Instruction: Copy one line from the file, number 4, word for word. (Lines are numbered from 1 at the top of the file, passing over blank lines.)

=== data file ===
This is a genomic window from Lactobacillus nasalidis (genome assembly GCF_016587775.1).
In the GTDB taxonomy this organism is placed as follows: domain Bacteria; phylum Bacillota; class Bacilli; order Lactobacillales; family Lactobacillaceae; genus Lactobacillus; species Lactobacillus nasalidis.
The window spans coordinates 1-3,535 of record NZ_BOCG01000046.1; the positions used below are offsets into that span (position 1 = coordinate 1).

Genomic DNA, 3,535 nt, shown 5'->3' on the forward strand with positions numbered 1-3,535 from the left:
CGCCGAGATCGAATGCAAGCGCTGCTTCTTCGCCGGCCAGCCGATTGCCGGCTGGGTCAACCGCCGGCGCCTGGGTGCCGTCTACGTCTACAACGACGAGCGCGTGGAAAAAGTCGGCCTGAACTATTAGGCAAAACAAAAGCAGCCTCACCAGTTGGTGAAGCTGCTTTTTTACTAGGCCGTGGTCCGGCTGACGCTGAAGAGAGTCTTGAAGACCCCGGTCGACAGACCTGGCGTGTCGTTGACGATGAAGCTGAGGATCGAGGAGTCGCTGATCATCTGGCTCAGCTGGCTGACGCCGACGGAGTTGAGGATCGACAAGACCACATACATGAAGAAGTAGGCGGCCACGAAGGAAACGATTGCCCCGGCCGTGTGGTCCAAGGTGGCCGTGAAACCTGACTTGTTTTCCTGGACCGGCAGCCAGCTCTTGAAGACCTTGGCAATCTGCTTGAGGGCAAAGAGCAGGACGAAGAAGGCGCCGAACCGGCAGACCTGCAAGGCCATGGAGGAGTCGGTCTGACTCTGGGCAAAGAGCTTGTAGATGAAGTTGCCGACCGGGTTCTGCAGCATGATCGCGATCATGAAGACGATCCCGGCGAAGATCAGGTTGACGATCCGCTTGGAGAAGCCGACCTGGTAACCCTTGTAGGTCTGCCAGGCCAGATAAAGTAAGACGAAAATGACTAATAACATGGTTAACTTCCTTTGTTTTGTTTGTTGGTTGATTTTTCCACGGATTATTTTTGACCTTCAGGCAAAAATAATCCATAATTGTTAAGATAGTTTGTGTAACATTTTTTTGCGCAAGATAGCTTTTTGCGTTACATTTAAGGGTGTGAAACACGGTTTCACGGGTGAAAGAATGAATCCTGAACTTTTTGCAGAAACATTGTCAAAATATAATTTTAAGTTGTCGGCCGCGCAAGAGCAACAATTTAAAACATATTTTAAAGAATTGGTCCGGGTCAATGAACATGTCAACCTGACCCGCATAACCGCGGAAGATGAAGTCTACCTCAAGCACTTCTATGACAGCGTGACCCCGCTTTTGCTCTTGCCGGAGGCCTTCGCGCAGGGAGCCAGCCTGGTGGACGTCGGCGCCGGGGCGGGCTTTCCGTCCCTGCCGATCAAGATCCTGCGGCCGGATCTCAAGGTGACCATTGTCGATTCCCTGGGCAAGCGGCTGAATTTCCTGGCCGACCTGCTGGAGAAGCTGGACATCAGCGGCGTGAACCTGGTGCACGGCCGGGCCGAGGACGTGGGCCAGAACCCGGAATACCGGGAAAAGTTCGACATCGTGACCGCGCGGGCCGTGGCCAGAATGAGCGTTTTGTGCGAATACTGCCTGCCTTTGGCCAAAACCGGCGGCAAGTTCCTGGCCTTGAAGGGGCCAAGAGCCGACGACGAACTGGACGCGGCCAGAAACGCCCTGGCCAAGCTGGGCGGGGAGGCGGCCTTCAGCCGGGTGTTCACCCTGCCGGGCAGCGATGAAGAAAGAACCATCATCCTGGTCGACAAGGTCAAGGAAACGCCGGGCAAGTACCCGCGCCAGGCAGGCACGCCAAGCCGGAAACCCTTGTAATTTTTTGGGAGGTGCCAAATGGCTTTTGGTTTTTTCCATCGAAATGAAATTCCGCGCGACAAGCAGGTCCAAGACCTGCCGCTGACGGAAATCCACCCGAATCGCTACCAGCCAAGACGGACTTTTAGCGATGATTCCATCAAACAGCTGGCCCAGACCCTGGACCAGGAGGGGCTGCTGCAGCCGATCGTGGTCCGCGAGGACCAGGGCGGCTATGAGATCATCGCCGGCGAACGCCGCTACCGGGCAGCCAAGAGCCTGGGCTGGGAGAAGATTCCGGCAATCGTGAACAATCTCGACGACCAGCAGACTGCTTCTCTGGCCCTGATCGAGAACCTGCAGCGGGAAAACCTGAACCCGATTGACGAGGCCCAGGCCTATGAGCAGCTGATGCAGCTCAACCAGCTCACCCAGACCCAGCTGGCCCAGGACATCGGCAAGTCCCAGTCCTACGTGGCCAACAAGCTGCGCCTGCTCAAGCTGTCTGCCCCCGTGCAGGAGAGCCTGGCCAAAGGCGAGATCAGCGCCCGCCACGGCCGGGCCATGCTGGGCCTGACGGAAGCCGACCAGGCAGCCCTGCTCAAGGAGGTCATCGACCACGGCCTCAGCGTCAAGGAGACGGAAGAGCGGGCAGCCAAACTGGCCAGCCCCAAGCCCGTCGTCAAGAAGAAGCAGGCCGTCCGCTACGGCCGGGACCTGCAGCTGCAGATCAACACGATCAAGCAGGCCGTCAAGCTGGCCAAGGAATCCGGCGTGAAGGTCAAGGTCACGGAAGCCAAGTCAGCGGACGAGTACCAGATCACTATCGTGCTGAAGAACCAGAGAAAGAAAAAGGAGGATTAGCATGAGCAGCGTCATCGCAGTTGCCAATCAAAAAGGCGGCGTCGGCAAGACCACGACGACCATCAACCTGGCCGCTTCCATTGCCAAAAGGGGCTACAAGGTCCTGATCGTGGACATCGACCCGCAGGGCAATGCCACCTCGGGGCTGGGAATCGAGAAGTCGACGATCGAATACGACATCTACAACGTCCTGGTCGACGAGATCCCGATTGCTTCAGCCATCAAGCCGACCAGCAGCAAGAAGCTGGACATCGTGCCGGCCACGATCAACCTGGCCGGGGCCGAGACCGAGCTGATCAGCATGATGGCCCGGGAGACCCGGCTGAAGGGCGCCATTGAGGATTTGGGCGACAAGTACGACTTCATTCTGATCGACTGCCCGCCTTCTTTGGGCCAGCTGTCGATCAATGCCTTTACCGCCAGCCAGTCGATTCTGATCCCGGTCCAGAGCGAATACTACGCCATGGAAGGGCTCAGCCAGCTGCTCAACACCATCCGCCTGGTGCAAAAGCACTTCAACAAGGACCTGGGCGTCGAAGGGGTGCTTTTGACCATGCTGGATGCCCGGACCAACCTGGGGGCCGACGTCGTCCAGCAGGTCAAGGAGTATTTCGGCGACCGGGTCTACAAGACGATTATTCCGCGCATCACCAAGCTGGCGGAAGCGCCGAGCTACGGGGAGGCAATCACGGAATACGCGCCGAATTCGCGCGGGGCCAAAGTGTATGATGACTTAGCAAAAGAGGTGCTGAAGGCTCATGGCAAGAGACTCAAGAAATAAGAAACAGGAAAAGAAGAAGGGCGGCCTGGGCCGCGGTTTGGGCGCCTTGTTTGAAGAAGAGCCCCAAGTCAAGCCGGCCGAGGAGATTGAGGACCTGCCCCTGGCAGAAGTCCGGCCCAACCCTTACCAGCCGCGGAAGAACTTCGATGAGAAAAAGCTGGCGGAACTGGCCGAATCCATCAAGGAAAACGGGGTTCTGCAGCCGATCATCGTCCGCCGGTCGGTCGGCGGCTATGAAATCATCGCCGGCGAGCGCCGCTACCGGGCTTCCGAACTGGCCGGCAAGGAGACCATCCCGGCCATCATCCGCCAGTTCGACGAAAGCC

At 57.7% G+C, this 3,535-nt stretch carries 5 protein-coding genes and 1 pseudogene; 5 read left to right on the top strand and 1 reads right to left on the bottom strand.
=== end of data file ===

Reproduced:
Genomic DNA, 3,535 nt, shown 5'->3' on the forward strand with positions numbered 1-3,535 from the left: